We have never witnessed anything like this in our lifetime. For more than a month now, entire human populations globally have been immobilised by the deadly Coronavirus. Every single government of every single country – rich or poor, developed or developing, first-world or third-world, has had only one single agenda – how best to fight the virus; how to minimise loss of life, and how to look after its people, especially those who have been rendered jobless and are fighting hunger and destitution.
More than 170,000 people have died till date and while the curve may be flattening in many countries, death toll keeps mounting, and nobody knows when things will be normal again. There is no traffic on roads, no crowds in markets or city-streets and no buzz in offices. No flights are operating, no trains are running and no ships are sailing. Hospitals and nursing homes cannot cope with the rising number of sick people, and mass burials is the norm for the dead in countries like the US, Italy and Spain.
There is no drug or vaccination in sight yet to treat the patients afflicted with the virus. In the West, as also in India, scientists are frantically engaged in developing a vaccine but no one is in a position to give a timeline yet. Doctors, nurses and ancillary staff treating the infected patients are themselves catching the virus, falling sick and dying.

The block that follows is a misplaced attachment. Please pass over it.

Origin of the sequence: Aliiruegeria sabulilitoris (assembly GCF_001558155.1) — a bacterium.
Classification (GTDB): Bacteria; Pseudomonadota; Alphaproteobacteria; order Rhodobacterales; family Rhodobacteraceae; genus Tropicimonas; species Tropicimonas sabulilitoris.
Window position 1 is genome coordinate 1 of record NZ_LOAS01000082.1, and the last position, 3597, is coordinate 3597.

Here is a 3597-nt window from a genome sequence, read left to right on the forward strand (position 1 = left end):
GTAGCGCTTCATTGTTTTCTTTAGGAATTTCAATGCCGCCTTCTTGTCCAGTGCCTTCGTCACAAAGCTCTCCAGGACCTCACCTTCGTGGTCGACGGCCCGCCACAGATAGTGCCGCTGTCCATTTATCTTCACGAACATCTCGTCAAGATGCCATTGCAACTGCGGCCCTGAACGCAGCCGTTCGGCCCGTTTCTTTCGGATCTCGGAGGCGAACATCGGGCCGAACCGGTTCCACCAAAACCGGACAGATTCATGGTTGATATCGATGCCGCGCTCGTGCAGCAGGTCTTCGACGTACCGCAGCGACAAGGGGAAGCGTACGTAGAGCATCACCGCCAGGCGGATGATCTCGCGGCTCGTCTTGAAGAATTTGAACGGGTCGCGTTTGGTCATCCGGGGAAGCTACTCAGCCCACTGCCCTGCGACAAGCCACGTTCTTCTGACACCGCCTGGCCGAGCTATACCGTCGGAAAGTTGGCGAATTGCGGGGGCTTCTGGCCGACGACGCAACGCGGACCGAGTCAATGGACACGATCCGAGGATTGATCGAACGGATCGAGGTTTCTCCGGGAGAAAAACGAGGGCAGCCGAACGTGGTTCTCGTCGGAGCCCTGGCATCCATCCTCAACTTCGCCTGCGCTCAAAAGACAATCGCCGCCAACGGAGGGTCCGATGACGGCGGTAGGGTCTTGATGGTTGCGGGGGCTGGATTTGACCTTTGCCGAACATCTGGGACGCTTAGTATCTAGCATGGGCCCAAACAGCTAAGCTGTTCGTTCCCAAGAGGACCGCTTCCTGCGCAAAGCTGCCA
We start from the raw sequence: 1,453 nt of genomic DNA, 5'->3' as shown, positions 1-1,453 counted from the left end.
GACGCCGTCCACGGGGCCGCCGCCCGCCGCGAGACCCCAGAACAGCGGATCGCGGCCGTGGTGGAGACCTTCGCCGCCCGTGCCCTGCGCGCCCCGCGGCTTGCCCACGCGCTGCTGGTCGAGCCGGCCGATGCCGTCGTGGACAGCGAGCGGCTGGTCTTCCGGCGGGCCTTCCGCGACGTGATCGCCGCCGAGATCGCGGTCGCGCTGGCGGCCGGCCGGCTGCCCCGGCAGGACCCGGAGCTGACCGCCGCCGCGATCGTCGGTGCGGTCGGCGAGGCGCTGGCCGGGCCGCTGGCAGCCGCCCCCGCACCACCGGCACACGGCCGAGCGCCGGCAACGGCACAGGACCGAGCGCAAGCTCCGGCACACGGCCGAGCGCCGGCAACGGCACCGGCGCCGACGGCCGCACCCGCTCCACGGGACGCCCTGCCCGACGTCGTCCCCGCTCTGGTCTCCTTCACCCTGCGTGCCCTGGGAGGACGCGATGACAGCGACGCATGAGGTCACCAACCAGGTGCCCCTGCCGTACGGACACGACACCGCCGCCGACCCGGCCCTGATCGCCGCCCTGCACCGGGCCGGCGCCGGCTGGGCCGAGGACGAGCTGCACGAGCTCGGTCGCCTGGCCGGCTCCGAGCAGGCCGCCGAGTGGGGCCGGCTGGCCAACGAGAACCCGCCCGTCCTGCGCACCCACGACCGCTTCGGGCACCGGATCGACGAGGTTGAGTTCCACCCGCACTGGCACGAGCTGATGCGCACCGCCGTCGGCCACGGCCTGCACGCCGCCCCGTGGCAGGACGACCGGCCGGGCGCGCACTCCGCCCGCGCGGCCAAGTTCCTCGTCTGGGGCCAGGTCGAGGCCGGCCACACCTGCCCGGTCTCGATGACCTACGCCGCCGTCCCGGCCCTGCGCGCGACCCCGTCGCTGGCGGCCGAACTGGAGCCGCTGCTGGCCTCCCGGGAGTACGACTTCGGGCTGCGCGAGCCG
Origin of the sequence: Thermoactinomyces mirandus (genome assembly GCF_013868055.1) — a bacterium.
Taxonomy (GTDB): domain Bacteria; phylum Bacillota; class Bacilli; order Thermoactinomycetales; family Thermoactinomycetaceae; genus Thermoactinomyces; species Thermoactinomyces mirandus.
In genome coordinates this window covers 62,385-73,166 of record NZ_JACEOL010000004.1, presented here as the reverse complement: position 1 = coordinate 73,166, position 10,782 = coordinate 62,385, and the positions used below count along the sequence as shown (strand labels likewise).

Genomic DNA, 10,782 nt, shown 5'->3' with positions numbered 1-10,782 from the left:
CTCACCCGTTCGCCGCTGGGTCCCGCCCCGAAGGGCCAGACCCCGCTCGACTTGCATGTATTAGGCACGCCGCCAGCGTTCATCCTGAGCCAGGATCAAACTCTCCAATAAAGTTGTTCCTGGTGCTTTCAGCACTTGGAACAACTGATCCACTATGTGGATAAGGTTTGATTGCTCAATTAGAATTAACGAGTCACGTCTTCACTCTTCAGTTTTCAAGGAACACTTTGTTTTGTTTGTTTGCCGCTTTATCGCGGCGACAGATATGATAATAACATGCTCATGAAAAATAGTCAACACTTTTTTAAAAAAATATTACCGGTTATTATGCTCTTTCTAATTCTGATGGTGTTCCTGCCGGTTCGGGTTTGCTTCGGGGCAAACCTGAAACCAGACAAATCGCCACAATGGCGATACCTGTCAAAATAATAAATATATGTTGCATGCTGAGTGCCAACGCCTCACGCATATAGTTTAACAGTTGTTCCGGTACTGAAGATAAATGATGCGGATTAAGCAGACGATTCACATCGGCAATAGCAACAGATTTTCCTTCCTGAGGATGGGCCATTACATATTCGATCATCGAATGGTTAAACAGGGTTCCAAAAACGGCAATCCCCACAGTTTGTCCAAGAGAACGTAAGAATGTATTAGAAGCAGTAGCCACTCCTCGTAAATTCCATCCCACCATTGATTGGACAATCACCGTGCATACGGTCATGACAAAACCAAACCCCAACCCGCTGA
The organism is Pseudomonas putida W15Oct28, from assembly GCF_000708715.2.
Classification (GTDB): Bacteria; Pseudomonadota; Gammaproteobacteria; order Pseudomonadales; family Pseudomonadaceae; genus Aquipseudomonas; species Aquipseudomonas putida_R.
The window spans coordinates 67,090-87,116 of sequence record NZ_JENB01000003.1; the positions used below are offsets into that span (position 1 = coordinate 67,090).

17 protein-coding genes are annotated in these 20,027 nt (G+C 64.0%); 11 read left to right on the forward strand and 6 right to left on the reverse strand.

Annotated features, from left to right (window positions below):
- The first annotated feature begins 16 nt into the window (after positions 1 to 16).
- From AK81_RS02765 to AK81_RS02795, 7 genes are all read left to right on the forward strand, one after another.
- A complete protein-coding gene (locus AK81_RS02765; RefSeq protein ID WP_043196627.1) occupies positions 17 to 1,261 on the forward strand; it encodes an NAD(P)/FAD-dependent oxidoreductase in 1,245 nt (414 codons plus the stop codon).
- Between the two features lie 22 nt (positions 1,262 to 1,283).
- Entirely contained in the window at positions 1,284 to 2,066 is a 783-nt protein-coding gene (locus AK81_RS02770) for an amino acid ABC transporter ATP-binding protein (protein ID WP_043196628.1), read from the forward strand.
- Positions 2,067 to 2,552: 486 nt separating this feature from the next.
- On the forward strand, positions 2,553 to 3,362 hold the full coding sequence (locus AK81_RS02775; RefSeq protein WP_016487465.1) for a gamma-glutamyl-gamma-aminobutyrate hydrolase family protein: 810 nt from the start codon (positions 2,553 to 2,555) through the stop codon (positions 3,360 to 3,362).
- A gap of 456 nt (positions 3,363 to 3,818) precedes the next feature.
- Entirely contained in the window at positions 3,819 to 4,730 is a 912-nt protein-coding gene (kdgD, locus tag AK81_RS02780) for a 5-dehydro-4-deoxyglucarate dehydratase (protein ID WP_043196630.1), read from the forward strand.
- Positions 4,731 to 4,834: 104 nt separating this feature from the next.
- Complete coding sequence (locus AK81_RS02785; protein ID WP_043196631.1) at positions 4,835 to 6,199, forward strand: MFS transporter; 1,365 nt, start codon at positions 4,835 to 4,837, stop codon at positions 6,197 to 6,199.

People are confined to their homes and are living in fear and uncertainty. Financial experts are already openly talking of a double recession which will cripple the world economy and make more people jobless and homeless, driving many countries into poverty and a massive debt-trap.
How long will it last? How much more damage will it do? What will life be like once the virus departs? No one knows. If this is not scary, what is! We are all putting on a brave face and trying to carry on with our lives, making jokes about the virus and putting up pictures of pollution-free environment but deep down we know how bad things are and we fear that even after the virus is controlled, it will be a long time before normalcy is restored.
In the meantime, we can only do what we are required to do. Stay home and take every possible precaution to keep the deadly virus at bay. Stay hopeful and help those who need help. Stay safe and be good!
The author, Guru Chahal, lives near Bengaluru. He was earlier the Executive Director and Chief Advisor Madhya Pradesh Tourism Development Corporation. Truly justifying his name, while with MPTDC, he had carved a niche for himself and is widely respected as a “corporate Guru’.